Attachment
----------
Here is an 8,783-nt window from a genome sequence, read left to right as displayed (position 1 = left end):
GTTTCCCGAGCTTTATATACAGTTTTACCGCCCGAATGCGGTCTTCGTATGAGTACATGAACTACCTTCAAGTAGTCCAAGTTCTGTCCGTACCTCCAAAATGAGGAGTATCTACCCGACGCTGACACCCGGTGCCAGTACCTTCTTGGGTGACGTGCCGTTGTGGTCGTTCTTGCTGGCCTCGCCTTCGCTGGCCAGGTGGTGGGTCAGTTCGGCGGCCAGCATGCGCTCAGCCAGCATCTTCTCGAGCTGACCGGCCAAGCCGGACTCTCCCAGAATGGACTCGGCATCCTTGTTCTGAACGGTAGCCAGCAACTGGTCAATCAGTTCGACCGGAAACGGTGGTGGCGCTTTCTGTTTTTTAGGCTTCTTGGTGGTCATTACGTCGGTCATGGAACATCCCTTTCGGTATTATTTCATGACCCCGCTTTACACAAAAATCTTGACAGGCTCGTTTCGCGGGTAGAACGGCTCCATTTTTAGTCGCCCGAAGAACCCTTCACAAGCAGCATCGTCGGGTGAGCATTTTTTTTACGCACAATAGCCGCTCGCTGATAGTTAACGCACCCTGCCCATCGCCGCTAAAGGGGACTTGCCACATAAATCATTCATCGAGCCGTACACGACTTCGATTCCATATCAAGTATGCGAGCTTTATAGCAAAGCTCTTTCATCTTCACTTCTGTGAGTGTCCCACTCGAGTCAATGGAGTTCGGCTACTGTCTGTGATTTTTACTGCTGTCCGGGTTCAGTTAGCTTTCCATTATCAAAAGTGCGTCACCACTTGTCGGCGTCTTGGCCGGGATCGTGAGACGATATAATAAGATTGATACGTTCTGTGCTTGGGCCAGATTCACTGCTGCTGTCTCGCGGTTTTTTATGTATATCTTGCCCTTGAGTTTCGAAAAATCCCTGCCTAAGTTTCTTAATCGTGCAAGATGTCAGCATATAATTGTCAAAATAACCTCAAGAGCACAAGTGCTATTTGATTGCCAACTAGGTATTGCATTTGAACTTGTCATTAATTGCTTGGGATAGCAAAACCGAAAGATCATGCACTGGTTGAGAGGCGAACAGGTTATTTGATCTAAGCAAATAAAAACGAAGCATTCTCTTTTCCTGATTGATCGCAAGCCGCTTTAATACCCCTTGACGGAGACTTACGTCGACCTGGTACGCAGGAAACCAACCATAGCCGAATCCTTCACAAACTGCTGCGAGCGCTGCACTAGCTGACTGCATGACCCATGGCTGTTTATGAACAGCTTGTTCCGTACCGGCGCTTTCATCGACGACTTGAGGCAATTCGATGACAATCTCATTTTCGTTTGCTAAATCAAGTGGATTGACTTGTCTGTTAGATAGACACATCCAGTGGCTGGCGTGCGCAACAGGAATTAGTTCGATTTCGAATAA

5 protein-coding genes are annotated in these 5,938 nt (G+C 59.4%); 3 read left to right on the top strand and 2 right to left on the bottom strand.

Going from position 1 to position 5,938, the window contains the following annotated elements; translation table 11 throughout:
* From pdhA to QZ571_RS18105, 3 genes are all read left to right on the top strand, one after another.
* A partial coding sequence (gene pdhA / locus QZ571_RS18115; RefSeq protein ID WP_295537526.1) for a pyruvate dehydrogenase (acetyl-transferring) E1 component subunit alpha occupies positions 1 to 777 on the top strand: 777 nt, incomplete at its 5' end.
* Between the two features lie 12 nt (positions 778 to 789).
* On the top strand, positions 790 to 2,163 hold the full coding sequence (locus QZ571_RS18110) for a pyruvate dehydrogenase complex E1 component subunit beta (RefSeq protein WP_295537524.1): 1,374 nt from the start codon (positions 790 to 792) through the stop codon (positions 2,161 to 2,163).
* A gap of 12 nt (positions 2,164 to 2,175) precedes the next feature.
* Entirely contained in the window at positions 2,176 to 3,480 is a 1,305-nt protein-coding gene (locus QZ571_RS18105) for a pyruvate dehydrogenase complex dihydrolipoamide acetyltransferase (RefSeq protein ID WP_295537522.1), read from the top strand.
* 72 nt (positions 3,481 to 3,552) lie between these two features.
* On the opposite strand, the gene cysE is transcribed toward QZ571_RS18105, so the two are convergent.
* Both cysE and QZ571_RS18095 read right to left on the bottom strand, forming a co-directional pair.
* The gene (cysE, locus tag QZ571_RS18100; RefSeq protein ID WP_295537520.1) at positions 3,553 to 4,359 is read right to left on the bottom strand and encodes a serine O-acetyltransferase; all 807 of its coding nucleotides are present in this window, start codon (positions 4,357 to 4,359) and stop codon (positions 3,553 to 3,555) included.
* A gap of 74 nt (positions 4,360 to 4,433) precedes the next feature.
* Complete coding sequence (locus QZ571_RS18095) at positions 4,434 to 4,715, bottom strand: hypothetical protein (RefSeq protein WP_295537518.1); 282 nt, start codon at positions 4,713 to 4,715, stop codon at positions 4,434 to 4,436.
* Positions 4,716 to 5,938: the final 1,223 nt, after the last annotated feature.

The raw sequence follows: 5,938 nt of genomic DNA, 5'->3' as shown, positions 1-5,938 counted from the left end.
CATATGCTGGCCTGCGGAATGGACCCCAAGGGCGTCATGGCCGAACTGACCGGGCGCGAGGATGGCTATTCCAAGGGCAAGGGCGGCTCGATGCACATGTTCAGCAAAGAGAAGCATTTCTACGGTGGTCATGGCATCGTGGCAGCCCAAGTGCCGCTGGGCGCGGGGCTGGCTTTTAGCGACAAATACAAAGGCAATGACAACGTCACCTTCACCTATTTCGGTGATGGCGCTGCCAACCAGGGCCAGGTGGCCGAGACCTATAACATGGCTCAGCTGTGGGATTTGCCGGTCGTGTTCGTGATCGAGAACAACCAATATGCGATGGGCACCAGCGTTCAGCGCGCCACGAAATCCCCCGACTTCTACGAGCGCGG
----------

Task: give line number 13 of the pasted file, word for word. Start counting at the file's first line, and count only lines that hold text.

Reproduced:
* Both cysE and QZ571_RS18095 read right to left on the bottom strand, forming a co-directional pair.